• Focus on the elbows. Especially on pressing movements, if you’re trying to go heavy, you’re probably going to get a lot of front delt and triceps involvement — which is fine for moving heavy weight, but not great for building big pecs. If you focus on your elbows rather than your hands, and remember that the pecs bring the arm (and therefore elbow) across the body, you’ll have an easier time avoiding that.

One more tip: go slow. Again, if you’re in the habit of letting other muscle groups take over if you rush things, you’re just going to fall back into that pattern. Slow it down and do it right.

My Favorite Chest Accessory

When I’m looking for chest accessory movements, I’m focused primarily on range of motion.  I find that barbell movements and even most dumbbell movements simply don’t allow for enough stretch to really engage the pecs as much as I’d like. Unfortunately, most machines have some pretty difficult levers for me: despite the extended range of motion on, for example, a Hammer Incline Press, my triceps end up limiting a set rather than my pecs.

One exception I’ve found: the suspended pushup. It’s simply a regular wide-grip pushup on rings or a TRX machine, but this slight variation allows for an extreme stretch at the bottom of every rep. Furthermore, suspended pushups require intense focus and effort to stabilize your body and squeeze the pecs at the same time.


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Now, obviously, the movement has some limitations. The most obvious is that you need somewhat specialized equipment to perform them, although many gyms today do include that equipment. If you’re a lighter lifter, the movement might not seem challenging enough. Here are some solutions for these drawbacks and more:

  • If you don’t have access to rings or a TRX setup, try performing pushups with your hands on a pair of upright dumbbells. While this won’t require the same degree of stabilization, it will enhance the range of motion.
  • If the standard motion isn’t challenging enough, you can elevate your feet or even have a partner place a plate on your back before starting a set.
  • If you lack the strength or flexibility to perform suspended pushups, start with regular ones, then move to decline pushups (with your feet elevated), then to pushups with feet elevated and hands on dumbbells.  This progression should prepare you pretty well.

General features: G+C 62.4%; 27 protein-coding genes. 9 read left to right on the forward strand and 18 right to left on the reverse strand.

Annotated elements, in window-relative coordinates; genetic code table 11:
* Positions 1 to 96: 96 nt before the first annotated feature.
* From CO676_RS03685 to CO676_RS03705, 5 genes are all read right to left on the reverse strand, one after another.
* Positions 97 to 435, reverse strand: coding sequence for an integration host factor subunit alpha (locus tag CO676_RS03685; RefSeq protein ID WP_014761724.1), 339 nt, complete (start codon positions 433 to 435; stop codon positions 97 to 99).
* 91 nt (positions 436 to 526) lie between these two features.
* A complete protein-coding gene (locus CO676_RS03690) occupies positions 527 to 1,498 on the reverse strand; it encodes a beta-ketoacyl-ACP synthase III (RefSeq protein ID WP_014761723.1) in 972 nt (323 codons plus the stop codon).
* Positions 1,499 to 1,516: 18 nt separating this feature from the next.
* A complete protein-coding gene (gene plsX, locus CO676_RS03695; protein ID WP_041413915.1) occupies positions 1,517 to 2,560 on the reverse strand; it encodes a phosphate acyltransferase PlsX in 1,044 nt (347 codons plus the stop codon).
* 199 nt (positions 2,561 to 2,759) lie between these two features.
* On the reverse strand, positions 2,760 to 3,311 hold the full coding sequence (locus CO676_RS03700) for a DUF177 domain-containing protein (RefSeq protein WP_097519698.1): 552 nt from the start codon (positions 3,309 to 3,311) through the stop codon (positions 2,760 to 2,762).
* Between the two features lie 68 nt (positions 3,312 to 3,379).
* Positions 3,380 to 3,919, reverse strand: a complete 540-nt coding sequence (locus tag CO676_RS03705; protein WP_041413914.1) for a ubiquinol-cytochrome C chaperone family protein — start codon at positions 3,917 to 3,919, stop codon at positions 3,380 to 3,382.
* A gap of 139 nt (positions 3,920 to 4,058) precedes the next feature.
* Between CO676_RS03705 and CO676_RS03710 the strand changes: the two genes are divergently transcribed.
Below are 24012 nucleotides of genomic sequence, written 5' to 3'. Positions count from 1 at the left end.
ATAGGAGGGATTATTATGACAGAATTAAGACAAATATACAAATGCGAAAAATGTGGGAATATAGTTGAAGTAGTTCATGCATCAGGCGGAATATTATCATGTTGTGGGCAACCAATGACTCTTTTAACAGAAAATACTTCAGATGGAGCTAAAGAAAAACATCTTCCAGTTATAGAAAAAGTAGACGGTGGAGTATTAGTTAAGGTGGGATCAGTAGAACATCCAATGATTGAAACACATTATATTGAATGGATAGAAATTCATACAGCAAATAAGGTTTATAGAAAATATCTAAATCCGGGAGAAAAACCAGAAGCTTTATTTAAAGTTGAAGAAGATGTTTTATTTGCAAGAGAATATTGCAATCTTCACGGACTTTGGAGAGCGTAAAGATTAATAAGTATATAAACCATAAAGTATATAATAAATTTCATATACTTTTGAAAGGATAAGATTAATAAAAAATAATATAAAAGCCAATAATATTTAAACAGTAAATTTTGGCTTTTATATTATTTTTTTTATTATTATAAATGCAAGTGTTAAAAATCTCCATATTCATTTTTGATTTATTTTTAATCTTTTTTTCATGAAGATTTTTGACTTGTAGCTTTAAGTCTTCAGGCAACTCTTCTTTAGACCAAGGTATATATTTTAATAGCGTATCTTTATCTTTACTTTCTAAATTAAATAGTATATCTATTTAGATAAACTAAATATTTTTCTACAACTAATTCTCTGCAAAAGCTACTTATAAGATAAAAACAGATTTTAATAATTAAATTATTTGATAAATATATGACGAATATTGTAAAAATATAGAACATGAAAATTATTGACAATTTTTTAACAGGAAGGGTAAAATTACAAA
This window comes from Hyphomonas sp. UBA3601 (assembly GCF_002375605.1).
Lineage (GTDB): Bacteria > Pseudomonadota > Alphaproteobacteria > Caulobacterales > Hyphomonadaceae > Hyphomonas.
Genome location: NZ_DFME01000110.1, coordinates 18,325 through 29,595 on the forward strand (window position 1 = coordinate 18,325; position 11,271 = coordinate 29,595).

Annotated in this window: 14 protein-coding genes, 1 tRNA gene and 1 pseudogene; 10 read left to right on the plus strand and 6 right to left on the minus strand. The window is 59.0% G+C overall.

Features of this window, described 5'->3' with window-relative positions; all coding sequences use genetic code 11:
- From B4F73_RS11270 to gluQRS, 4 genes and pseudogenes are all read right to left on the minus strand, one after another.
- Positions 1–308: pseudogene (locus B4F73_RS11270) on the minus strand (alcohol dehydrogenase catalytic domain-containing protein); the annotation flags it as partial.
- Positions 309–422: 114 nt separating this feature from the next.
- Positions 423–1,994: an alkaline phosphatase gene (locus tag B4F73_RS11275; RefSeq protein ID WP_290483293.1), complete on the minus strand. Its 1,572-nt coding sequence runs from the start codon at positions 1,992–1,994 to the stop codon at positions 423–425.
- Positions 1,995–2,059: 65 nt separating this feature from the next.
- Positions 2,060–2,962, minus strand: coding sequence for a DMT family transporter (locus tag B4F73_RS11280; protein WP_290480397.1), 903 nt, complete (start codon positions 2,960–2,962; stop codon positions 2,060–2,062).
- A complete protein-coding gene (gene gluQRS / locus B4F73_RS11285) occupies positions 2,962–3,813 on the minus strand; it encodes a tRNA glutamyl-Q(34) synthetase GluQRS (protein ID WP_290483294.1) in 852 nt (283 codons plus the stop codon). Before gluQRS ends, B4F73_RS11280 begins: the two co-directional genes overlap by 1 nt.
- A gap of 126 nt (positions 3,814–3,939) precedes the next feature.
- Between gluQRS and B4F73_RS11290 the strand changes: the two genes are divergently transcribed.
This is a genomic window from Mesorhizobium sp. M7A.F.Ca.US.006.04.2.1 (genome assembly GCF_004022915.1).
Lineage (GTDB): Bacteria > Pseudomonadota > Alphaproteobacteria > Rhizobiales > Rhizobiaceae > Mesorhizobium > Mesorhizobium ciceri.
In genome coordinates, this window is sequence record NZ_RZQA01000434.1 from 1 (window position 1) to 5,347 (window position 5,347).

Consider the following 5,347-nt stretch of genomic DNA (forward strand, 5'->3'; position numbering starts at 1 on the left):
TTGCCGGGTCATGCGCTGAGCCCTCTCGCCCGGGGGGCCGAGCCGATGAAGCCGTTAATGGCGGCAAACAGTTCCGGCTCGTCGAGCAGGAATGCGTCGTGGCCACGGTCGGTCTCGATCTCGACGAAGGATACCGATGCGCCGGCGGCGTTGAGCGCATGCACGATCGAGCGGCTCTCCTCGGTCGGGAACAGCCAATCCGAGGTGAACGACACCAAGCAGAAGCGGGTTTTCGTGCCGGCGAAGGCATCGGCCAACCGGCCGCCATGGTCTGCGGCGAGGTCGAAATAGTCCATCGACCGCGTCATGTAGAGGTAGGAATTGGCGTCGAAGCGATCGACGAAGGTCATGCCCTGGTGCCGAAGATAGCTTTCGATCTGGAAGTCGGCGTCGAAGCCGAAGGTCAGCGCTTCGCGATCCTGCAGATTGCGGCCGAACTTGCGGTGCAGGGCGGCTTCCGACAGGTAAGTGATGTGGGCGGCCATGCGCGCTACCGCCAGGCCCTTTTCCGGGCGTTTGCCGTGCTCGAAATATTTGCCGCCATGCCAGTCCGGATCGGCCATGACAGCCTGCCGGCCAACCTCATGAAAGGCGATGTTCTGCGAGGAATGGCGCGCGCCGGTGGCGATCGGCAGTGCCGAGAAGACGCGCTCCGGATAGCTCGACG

Finally, be careful. Overstretching the pecs can easily lead to injury!


A Sample Chest Workout for Bodybuilders

This one is an abbreviated sample of week 1 from my new powerbuilding program.  If it’s something you want more of, be sure to go check out the full course, but remember: everyone is different.  I’m not intending this particular workout as part of a long-term program, but rather a sample for you to build off of!

  1. Flat Bench Press: Warm up thoroughly, then do 1 set of 10 reps with a weight you could use for 12. Rest 2 minutes, add about 10% to the weight and do a set of max reps. Shoot for at least 8 reps
  2. Incline DB Bench Press: As you lower the dumbbells, bring your arms out wide to the sides – almost as if you were performing a flye. Then press up normally, touching the bells together at the top, but not locking your elbows. Do 3 sets of 12 reps with a weight you could use for 15. Rest 2 minutes between sets.
  3. Tri-set:
    • Cable Crossover: 20 reps. Squeeze 1 second in the contracted position.
    • Dip Shrug: 20 reps, don’t add weight. Use this as a mini-break to help catch your breath, but squeeze hard!
    • Suspended Pushup: AMRAP (as many reps as possible). If you can’t do at least 10, use one of the other movements from the progression earlier in this article.
  4. Dumbbell Pullover: I like this as a finisher. Don’t count sets or reps, just go for a sick pump.

I hope you find this program — and this article series — helpful.  What would you like to see featured in it moving forward?  Let me know in the comments!